The N81 comes with a decent helping of 3G and smartphone features, and you can add further Symbian S60 applications. Video calling is present and correct, and there’s a RealPlayer multimedia player for viewing downloaded or PC-transfered video content. This can look great in landscape mode. The camera on the Nokia N81 is, however, a pretty average affair.
The two-megapixel camera has dedicated on-button access and a user interface that’s fairly intuitive. A reasonable set of tweaks can be made to the settings. But the pictures we took were patchy, and sometimes the colour rendition lurched from acceptable to disappointingly poor. The fixed-focus lens can produce decent snaps up to 5 x 7in in size, but close-up quality is limited and images are often soft.
Still photography is OK, but video works better
Not, then, Nokia’s best effort by a long way. Video capture is better than average for a cameraphone, recording in VGA quality (640 x 480) at 15 frames per second.
You can upload stills and video with a couple of clicks to Flickr and Vox, and then there's Nokia’s Lifeblog application, which can automatically timeline texts, messages, notes, pics, videos and so on, and allow you to upload them to a blog or transfer them to your PC.
Although there’s no GPS receiver, the N81 does come with Nokia Maps software, which can work with a Bluetooth GPS receiver if you have one. Web surfing is taken care of by the Nokia Web Browser, which works as swiftly as you’d expect on Wi-Fi and fairly smartly too on 3G. The device also supports email with attachments. As usual with Nokia S60 smartphones, you get a good selection of personal information apps, calendar, notes, calculator and PDF reader.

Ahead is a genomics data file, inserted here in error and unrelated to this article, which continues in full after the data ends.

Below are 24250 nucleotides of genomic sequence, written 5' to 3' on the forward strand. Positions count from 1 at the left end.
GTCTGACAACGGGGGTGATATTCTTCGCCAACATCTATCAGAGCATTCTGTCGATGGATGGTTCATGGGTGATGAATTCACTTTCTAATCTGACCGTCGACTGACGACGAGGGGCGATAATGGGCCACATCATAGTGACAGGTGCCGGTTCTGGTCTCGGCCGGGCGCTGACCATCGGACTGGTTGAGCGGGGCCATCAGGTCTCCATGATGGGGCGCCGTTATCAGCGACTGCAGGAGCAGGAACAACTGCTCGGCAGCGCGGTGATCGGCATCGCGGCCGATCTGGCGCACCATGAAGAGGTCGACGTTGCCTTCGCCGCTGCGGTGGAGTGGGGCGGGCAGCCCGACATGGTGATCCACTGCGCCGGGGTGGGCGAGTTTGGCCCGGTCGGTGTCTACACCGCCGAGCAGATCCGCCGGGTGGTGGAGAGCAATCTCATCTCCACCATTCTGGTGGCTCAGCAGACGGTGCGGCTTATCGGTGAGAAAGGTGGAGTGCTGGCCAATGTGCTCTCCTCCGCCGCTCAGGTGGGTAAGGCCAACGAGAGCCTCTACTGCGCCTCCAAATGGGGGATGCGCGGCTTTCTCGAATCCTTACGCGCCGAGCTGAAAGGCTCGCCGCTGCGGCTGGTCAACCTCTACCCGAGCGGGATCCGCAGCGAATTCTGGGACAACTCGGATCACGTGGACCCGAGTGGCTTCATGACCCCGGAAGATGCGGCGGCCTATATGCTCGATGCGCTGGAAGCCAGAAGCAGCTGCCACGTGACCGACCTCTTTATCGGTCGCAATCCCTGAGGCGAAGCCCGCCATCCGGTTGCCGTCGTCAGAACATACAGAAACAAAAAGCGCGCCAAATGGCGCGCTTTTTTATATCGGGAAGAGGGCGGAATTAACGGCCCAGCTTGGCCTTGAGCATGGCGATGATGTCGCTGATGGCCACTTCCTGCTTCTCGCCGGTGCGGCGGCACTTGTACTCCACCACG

Nokia claims the N81 can run for up to 17 days on standby, with a talktime quoted at four hours on GSM and three hours on UMTS 3G networks. We found the battery to be a heavyweight contender in this respect, requiring infrequent recharges in regular usage. To make the most out of its music and gaming facilities, though – which presumably someone forking out for an 8GB phone will do - regular charging will be required. Music playback time is estimated at up to 11.5 hours, while thumb-tapping gamers can expect six hours' play from the battery pack. Call performance was excellent.
If you’re looking for plenty of track storage in a smartphone, the N81 is a lower-cost alternative to the N95 and, indeed, Apple’s iPhone. It doesn’t come with the same wealth of functionality as the N95 – no GPS and a lower quality camera than the N95’s five-megapixel job. The design's slick but the plastic casing gives the N81 a cheap feel. And while the controls are cluttered and definitely not as ergonomic as they could be the music player performance is excellent.
Nokia N81 8GB smartphone
My next phone.
Wrote a letter to Santa I want one for X-mas :)
It was a great review, about real life usage. Keep up the good work.
It should also be pointed out that, unlike some of the more expensive models (N93(i), N95), it doesn't have hardware 3D acceleration, which would be pretty much welcome on a gaming handheld.
Second, you state "it has a UPnP media streaming facility for transmitting tracks to a compatible hi-fi." UPnP is able to do a lot more - for example, streaming to YOUR handset from a UPnP-enabled NAS, which is the most widely used usage area of UPnP.
I picked one of these up about a month ago for free. Have to agree with much of the article, the keys are a bit fiddly (even the normal keypad, which feels very flat). However, I've got it downloading podcasts via home Wi-fi which was a cinch to set up.
Overall, you could do better than this phone, but you could do a whole lot worse.